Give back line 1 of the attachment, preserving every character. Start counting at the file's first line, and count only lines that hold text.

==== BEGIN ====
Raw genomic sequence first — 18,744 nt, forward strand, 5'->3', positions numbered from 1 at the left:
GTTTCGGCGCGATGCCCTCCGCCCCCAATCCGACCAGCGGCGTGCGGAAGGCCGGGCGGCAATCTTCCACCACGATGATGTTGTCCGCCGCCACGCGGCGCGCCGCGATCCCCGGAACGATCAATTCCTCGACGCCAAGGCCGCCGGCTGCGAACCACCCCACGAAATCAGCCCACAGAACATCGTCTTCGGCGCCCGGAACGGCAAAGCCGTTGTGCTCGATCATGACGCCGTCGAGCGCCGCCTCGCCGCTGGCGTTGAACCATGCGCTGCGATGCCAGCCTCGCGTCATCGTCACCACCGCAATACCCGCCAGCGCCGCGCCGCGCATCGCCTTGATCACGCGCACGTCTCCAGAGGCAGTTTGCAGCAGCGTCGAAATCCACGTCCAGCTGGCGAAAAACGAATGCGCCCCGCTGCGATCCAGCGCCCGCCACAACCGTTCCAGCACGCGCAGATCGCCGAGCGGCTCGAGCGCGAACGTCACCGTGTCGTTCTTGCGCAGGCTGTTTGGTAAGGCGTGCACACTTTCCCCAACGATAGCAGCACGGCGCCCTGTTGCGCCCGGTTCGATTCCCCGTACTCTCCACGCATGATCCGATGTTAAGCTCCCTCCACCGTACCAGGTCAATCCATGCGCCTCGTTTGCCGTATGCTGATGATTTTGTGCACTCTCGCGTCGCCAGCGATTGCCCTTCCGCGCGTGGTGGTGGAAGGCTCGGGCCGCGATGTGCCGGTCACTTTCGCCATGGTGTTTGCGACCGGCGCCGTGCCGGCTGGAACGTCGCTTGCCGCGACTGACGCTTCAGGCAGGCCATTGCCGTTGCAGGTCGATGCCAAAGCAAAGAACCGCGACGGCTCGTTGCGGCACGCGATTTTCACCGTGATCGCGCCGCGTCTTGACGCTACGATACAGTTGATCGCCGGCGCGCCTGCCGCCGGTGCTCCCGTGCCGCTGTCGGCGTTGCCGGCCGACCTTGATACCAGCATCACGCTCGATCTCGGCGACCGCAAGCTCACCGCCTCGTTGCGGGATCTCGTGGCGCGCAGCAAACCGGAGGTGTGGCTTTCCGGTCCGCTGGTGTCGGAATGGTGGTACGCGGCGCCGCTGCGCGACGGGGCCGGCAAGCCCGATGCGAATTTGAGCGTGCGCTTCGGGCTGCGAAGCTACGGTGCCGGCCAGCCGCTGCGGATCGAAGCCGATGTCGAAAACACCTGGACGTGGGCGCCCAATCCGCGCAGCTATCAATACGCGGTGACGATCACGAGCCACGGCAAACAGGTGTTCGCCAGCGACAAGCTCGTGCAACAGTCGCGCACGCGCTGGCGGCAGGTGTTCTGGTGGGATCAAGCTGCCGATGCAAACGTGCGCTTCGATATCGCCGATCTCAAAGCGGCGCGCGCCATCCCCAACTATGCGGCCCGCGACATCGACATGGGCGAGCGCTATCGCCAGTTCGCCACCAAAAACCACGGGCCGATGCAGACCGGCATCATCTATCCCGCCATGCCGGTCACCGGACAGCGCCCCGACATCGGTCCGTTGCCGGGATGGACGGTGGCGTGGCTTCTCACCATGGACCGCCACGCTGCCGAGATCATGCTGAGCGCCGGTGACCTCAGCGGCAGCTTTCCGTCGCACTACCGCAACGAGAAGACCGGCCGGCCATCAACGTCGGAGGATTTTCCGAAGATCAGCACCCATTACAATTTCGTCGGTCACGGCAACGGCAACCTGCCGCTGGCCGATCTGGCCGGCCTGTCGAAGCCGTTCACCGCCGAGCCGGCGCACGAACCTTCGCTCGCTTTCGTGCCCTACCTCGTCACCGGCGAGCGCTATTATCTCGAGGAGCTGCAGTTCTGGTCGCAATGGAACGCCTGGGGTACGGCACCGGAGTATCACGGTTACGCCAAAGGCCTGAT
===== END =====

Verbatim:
Raw genomic sequence first — 18,744 nt, forward strand, 5'->3', positions numbered from 1 at the left: